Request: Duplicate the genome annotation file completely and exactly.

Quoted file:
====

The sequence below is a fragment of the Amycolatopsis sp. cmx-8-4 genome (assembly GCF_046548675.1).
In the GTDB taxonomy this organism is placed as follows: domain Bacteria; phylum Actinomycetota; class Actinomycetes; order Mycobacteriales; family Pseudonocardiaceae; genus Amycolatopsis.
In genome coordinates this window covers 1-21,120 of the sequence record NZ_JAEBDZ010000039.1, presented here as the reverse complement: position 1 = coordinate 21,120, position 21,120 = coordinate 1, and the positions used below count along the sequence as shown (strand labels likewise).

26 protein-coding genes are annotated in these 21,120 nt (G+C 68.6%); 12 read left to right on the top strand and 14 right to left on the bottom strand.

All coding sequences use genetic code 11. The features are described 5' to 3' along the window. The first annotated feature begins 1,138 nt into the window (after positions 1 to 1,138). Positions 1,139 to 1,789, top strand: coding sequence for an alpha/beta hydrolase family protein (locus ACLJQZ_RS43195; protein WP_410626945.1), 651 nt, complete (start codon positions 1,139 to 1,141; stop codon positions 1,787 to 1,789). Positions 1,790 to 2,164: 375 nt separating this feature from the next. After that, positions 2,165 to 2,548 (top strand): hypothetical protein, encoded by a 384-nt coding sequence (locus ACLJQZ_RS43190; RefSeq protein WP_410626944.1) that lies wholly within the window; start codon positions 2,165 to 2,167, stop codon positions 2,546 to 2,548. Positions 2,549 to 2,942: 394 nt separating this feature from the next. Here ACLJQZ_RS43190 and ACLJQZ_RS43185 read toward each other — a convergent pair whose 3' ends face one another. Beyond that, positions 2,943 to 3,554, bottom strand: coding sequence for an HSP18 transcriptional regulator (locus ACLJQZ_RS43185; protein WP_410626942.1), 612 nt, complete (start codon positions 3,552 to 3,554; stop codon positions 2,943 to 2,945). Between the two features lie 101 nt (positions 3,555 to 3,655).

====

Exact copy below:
The sequence below is a fragment of the Amycolatopsis sp. cmx-8-4 genome (assembly GCF_046548675.1).
In the GTDB taxonomy this organism is placed as follows: domain Bacteria; phylum Actinomycetota; class Actinomycetes; order Mycobacteriales; family Pseudonocardiaceae; genus Amycolatopsis.
In genome coordinates this window covers 1-21,120 of the sequence record NZ_JAEBDZ010000039.1, presented here as the reverse complement: position 1 = coordinate 21,120, position 21,120 = coordinate 1, and the positions used below count along the sequence as shown (strand labels likewise).

26 protein-coding genes are annotated in these 21,120 nt (G+C 68.6%); 12 read left to right on the top strand and 14 right to left on the bottom strand.

All coding sequences use genetic code 11. The features are described 5' to 3' along the window. The first annotated feature begins 1,138 nt into the window (after positions 1 to 1,138). Positions 1,139 to 1,789, top strand: coding sequence for an alpha/beta hydrolase family protein (locus ACLJQZ_RS43195; protein WP_410626945.1), 651 nt, complete (start codon positions 1,139 to 1,141; stop codon positions 1,787 to 1,789). Positions 1,790 to 2,164: 375 nt separating this feature from the next. After that, positions 2,165 to 2,548 (top strand): hypothetical protein, encoded by a 384-nt coding sequence (locus ACLJQZ_RS43190; RefSeq protein WP_410626944.1) that lies wholly within the window; start codon positions 2,165 to 2,167, stop codon positions 2,546 to 2,548. Positions 2,549 to 2,942: 394 nt separating this feature from the next. Here ACLJQZ_RS43190 and ACLJQZ_RS43185 read toward each other — a convergent pair whose 3' ends face one another. Beyond that, positions 2,943 to 3,554, bottom strand: coding sequence for an HSP18 transcriptional regulator (locus ACLJQZ_RS43185; protein WP_410626942.1), 612 nt, complete (start codon positions 3,552 to 3,554; stop codon positions 2,943 to 2,945). Between the two features lie 101 nt (positions 3,555 to 3,655).